Natural gas prices tumble to 52-week low

Natural gas prices on Thursday slipped to a new low for the year after the government reported that U.S. supplies grew more than expected last week.

The Energy Information Administration said the natural gas held in underground storage expanded by 93 billion cubic feet last week. Analysts expected an increase of between 86 and 90 billion cubic feet, according to Platts, the energy information arm of McGraw-Hill Cos.

Natural gas futures tumbled shortly after the report, dropping to a new 52-week low of $3.372 per 1,000 cubic feet on the New York Mercantile Exchange. In midday trading natural gas was down 15.8 cents, or 4.5 percent, at $3.381 per 1,000 cubic feet.

Unlike oil, natural gas hasn't seen a big rebound in prices this year, in part because of the hefty storage levels. Petroleum companies also have aggressively expanded drilling operations in America's vast shale formations, producing more natural gas at a time when supplies are already high.

Prices probably will continue to slide toward the end of the year, benefiting homeowners who use natural gas for heat and utilities that generate electricity with it, analyst and trader Stephen Schork said.

Natural gas prices tend to rise as the weather chills and people crank up the heat.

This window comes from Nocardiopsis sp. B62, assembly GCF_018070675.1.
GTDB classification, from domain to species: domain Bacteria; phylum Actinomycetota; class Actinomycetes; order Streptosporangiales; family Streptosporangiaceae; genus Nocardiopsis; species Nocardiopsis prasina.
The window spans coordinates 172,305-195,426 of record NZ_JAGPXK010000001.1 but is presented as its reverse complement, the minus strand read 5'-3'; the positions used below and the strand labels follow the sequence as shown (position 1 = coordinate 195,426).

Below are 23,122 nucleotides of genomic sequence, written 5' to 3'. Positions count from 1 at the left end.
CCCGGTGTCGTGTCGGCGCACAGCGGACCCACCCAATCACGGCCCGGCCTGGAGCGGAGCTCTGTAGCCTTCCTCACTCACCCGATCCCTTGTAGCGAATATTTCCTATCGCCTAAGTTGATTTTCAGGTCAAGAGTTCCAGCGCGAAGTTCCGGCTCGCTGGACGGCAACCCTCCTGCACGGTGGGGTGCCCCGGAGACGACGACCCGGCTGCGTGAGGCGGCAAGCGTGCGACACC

"The rally usually starts right about now, but it's not coming," Schork said. "There's a lot of gas already in the ground, there's no significant weather out there, and the economy is still struggling."

The EIA report said that the U.S. had 3.68 trillion cubic feet of natural gas in underground storage last week. That's 1.3 percent less than last year's supply, but 8.4 percent higher than the five-year average.

Benchmark crude for December delivery also gave up $1.57 at $80.97 a barrel on the Nymex. In London, Brent crude dropped $1.12 to $82.48 a barrel on the ICE Futures exchange.

Meanwhile, retail gasoline prices held steady at $2.831 a gallon, according to AAA, Wright Express and Oil Price Information Service. A gallon of regular is 11 cents more expensive than a month ago and 23.5 cents higher than a year ago.

In other Nymex trading in November contracts, heating oil fell 2.64 cents to $2.2284 a gallon and gasoline dropped 2.64 cents to $2.0562 a gallon.


Associated Press writers Pablo Gorondi in Budapest and Alex Kennedy in Singapore contributed to this report.